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Uzbekistan news roundup

With GDP growing at 7% per year and the largest population in Central Asia (30 million, more than Malaysia, Australia and the Netherlands), Uzbekistan is a promising market for exporters in the building and interiors sectors. Here is a selection of what’s been happening in the country’s construction industry – with a lot of housebuilding planned for the capital Tashkent, big increases in building materials supply, and legal changes in real estate and energy efficiency.


New housing in the Old City

Fifteen new five-storey buildings are set for construction in Tashkent’s Old City this year, funded by some of Uzbekistan’s major commercial banks. The companies carrying out the work will be able to cover up to 90% of their construction costs with the credit, which will be re-registered as long-term loans to homeowners once the properties are sold.

The project has received the go-ahead after two resolutions were passed by Uzbekistan’s Cabinet of Ministers to stimulate construction in various areas of the capital.


Cement production to surge with new facilities

The Almalyk Mining and Metallurgical Complex (AMMC), one of Uzbekistan’s leading industrial firms, has announced it will build a $225 million cement plant in the southern Surxondaryo region of Uzbekistan. The new plant is expected to produce up to 1.5 million tonnes of Portland cement annually when it is finished in 2018, which will considerably increase supply for the country’s building industry

2016 has been set as the expected start date for the project, which is being funded by a mixture of commercial loans, credit from Uzbekistan’s reconstruction and development fund, and AMMC’s existing cash reserves. April has been a good month for the Uzbekistani cement industry – AMMC revealed earlier in the month that it will spend £35 million on expanding its facility in the Jizzakh region in the east of the country, boosting output to one million tonnes per year.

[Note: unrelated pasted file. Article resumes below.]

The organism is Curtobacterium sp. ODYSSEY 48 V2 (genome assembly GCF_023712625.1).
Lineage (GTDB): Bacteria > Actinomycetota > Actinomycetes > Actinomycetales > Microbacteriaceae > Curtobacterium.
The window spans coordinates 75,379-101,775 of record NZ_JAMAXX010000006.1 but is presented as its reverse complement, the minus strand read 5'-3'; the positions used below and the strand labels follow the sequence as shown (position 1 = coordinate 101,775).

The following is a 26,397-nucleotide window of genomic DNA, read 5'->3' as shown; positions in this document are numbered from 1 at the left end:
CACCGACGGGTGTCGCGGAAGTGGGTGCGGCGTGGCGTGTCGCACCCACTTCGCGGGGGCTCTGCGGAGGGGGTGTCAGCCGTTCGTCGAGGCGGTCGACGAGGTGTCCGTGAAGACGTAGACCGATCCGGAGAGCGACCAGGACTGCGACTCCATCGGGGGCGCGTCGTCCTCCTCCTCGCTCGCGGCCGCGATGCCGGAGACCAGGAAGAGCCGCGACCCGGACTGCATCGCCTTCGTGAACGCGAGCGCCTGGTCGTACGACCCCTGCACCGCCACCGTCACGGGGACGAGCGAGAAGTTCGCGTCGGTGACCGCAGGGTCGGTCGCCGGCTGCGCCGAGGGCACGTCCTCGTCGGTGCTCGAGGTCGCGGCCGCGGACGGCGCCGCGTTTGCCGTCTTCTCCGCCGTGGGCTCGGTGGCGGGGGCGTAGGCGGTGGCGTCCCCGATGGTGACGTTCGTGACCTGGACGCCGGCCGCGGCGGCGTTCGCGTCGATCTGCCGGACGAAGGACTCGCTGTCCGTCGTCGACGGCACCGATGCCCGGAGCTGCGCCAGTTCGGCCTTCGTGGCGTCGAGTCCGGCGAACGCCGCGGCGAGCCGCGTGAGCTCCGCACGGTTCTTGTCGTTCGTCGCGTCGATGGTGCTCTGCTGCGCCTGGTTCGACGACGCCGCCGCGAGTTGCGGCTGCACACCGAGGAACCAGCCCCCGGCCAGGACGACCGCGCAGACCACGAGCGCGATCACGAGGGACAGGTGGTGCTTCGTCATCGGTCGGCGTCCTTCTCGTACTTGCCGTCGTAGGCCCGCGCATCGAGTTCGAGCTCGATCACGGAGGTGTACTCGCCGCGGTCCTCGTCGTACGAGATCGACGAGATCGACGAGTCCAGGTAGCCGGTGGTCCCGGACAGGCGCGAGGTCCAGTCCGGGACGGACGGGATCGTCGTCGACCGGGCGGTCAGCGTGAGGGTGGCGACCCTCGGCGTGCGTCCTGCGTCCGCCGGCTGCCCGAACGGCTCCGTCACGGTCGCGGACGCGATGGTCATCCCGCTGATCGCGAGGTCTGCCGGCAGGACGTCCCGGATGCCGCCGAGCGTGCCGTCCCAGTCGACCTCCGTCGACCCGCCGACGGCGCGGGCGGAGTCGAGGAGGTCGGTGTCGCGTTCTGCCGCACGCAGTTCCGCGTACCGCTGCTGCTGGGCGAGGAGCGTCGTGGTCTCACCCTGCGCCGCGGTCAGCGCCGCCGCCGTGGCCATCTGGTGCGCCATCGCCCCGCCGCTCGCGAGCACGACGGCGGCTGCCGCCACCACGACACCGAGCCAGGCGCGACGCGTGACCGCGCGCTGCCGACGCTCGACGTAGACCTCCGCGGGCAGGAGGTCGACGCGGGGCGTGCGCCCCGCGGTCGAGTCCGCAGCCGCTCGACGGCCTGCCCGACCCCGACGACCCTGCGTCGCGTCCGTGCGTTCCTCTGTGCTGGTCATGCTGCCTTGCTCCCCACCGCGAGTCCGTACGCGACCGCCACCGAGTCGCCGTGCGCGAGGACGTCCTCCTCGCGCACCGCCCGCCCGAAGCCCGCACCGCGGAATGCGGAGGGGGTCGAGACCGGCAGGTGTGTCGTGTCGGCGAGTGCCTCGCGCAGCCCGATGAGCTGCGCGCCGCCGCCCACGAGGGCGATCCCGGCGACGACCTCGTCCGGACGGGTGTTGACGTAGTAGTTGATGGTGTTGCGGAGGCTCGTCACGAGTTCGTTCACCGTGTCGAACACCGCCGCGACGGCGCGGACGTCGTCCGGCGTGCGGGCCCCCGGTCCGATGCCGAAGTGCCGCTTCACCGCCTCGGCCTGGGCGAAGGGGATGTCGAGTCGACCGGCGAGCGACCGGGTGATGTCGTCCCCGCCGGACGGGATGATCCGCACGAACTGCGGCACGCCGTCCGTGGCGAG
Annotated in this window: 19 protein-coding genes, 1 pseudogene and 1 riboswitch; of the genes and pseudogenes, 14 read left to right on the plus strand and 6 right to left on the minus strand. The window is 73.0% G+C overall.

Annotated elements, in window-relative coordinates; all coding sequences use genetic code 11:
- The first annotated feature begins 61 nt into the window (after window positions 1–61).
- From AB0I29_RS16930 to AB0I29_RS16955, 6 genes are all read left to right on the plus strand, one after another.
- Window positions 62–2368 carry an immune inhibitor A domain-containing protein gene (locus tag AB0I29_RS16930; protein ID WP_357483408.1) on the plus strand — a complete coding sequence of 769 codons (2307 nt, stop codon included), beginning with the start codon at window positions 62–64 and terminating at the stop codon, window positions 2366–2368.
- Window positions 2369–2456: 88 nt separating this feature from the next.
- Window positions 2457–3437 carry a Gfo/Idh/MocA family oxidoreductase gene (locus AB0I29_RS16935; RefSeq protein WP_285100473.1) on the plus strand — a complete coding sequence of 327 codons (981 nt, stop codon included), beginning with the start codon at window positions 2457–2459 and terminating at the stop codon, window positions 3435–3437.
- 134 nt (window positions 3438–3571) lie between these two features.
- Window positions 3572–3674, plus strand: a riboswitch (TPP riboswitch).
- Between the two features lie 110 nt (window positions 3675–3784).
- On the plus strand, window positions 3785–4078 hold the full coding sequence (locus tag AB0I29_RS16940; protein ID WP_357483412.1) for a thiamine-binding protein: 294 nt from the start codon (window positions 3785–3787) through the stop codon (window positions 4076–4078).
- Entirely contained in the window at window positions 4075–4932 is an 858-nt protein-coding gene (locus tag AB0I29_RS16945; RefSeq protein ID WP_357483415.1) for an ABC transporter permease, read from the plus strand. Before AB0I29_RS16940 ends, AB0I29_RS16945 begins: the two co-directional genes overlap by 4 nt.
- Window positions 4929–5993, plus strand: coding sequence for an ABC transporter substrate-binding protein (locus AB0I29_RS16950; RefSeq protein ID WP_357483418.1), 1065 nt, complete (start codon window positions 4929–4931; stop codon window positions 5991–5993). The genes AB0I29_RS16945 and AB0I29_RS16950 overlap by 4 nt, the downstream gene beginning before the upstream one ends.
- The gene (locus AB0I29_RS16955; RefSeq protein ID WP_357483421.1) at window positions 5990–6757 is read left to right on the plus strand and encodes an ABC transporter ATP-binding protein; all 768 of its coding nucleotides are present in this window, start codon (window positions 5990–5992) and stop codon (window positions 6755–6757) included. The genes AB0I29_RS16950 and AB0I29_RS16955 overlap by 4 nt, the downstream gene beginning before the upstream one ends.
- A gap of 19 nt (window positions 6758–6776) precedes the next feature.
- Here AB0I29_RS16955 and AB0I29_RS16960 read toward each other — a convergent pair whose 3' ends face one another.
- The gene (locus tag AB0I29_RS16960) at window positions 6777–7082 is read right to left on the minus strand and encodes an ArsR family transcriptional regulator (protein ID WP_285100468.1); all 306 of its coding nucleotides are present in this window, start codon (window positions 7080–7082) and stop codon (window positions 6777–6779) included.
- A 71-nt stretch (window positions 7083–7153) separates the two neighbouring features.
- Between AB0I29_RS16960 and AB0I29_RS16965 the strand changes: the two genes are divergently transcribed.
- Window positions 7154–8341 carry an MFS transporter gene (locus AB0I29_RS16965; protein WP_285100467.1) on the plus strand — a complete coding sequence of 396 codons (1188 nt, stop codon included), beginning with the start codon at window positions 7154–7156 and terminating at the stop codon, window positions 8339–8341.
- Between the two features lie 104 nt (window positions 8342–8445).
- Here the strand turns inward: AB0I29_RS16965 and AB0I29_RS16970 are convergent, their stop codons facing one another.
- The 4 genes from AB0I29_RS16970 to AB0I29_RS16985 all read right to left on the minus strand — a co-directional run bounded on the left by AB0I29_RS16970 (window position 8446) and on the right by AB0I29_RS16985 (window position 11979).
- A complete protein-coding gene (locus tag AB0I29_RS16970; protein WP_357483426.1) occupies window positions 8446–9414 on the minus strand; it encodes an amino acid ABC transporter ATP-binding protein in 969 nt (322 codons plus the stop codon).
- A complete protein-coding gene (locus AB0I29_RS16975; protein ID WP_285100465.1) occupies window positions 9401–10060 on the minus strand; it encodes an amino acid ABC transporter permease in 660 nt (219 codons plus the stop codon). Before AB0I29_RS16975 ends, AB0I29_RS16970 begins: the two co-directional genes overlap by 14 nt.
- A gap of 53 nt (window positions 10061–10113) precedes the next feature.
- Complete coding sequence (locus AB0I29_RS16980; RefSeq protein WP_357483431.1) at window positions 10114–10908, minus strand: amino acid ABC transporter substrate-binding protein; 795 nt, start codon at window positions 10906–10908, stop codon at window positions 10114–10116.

Cement production is not the only area AMMC is investing in this year. The company will spend a total of $2.5 billion on 17 projects in total – twelve entirely new facilities will be built in 2015 and a further five will be rebuilt.


Uzbekistan attracts investors with easier real estate rules

Uzbekistan has massively simplified the process of buying and selling real estate in the country in an attempt to boost its investment potential, slashing the time needed to complete a transaction from 55 days to just 17.

Introduced in March this year, the changes mean a huge reduction in the amount of paperwork buyers and sellers need to submit to complete their transaction. Previously, buyers had to supply reams of documents that the government in most cases already had on file in other departments, but the new regulations mean that this is no longer necessary – now, no buyer or seller can be required to supply any document that the authorities already possess.

While there used to be 13 steps involved in the buying and selling process, these changes have cut that to three – the seller receives the deeds from the national land registry, the seller and buyer meet in the presence of a notary (who must get all the paperwork sorted within a day), and finally the buyer registers their new property with the land registry.

Seeing how the old laws were putting off investors, Uzbekistan’s Chamber of Commerce and Industry has been instrumental in pushing through the changes, which have the specific aim of cutting bureaucracy as much as possible and making Uzbekistan a better place to invest and do business in.


Energy efficiency construction laws coming in 2016

Uzbekistan’s Cabinet of Ministers has approved an energy efficiency grading system for all new buildings, a decision that is set to increase demand for greener building and HVAC technologies in the country.

The system, which will come into force on 1 January 2016, has initially been brought in for electrical appliances, but the Uzbekistani construction website Stroyka.uz has reported that measures will soon extend to all new buildings in the country. Urban planning rules are set for a redraft with the new regulations in mind, bringing Uzbekistan’s energy efficiency closer to global standards and boosting demand for cleaner technologies in the building sector.

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